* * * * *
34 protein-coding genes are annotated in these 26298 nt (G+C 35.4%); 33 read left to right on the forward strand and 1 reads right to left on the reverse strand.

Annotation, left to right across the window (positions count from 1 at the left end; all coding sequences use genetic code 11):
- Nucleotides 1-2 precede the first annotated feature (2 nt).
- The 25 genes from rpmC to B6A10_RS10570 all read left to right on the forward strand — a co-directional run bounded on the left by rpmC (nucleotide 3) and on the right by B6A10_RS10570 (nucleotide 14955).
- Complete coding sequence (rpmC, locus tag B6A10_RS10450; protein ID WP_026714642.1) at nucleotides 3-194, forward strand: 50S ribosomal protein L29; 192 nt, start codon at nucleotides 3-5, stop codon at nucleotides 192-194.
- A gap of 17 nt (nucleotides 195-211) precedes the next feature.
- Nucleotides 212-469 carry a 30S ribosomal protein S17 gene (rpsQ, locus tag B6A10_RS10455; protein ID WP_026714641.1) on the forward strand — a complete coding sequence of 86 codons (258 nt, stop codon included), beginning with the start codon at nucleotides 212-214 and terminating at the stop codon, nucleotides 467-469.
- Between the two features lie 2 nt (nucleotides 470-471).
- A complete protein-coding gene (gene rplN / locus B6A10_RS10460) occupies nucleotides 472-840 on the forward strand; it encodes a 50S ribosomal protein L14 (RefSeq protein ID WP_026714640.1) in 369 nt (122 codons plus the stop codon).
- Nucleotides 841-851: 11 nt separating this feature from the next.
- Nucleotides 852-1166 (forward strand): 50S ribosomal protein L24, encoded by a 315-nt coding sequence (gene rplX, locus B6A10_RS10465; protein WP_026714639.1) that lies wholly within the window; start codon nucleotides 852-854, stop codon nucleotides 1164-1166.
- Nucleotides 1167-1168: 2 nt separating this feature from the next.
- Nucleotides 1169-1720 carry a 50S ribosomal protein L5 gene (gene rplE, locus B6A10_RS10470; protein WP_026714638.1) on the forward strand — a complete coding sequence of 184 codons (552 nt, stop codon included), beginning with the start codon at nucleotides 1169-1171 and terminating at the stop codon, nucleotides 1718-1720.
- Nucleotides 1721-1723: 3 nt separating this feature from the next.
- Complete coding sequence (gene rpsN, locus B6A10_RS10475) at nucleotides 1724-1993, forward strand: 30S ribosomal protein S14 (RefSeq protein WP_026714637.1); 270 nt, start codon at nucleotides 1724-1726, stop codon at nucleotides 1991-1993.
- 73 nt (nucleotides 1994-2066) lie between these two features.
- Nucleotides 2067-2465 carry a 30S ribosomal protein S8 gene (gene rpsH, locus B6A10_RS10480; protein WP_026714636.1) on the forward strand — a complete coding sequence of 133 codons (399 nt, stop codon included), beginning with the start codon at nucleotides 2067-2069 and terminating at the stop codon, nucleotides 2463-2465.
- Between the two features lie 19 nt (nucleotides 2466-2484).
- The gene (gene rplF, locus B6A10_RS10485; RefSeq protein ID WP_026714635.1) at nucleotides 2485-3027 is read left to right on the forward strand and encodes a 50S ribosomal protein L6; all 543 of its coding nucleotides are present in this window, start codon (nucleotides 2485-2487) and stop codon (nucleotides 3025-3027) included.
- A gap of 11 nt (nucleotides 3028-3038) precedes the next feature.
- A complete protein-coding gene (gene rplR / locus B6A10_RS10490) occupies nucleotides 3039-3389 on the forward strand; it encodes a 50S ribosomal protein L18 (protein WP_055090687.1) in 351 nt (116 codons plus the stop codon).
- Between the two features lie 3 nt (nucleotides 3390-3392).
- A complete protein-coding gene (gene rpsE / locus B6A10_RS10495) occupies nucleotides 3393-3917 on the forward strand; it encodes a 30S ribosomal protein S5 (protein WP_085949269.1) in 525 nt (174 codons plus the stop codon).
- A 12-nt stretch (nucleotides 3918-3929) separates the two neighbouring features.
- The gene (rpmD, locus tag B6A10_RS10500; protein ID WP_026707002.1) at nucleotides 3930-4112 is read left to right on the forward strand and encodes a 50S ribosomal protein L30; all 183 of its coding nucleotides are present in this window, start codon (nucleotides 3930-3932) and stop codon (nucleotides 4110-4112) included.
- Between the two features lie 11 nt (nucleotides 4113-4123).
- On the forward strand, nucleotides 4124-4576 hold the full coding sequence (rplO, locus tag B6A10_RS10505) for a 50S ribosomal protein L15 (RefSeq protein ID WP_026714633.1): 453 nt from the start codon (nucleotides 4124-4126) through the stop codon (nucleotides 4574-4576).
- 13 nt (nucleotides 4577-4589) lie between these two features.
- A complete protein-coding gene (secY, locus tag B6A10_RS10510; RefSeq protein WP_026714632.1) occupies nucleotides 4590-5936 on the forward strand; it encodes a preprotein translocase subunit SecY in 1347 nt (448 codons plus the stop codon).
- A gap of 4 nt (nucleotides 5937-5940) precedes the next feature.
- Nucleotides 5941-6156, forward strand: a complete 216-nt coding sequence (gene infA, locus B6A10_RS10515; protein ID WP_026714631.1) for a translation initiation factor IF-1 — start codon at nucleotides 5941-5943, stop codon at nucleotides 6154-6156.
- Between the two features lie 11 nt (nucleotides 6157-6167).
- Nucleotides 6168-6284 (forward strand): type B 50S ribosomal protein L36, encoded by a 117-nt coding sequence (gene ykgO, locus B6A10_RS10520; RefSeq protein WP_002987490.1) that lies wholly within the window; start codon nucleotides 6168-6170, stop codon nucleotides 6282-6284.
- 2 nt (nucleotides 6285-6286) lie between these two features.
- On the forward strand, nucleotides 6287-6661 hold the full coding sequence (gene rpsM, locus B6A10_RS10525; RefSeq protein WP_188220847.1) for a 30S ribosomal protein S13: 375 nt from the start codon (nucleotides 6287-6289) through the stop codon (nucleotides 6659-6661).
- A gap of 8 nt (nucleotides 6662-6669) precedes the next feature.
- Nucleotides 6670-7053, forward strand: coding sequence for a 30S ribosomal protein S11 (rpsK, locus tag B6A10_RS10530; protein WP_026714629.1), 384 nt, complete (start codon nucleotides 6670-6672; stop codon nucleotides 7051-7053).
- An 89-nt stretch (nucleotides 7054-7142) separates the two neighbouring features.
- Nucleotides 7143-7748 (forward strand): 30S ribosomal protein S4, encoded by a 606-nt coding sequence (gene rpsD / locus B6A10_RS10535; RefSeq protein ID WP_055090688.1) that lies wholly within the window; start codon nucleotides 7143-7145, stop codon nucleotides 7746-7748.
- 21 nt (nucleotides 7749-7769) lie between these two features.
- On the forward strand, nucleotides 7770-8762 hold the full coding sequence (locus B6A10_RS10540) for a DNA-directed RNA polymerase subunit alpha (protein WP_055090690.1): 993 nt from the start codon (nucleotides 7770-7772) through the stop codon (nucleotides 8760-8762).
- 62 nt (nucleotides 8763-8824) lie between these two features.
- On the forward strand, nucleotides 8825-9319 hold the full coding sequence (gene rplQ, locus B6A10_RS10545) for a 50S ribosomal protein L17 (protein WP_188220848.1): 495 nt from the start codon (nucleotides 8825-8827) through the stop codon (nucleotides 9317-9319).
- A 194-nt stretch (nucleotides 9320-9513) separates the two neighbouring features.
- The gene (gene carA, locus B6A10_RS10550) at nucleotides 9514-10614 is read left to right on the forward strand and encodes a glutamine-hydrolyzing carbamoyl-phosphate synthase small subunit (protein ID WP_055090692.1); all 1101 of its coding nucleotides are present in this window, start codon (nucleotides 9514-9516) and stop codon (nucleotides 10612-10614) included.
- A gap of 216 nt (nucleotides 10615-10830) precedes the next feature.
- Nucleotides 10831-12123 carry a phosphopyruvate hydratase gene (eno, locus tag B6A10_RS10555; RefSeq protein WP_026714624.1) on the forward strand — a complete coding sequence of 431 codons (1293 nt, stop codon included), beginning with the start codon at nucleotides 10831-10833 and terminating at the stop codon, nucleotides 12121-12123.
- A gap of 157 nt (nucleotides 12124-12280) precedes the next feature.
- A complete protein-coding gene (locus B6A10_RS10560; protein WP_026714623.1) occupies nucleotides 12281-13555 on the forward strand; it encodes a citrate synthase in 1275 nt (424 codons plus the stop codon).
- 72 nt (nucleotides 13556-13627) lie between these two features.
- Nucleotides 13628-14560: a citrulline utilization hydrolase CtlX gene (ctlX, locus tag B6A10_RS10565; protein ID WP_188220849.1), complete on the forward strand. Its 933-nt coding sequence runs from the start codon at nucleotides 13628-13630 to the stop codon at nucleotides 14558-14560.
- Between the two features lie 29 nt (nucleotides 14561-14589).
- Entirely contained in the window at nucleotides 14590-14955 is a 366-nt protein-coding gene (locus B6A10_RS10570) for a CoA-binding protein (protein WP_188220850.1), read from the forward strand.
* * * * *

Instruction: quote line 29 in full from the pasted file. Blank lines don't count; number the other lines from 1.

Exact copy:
- A complete protein-coding gene (secY, locus tag B6A10_RS10510; RefSeq protein WP_026714632.1) occupies nucleotides 4590-5936 on the forward strand; it encodes a preprotein translocase subunit SecY in 1347 nt (448 codons plus the stop codon).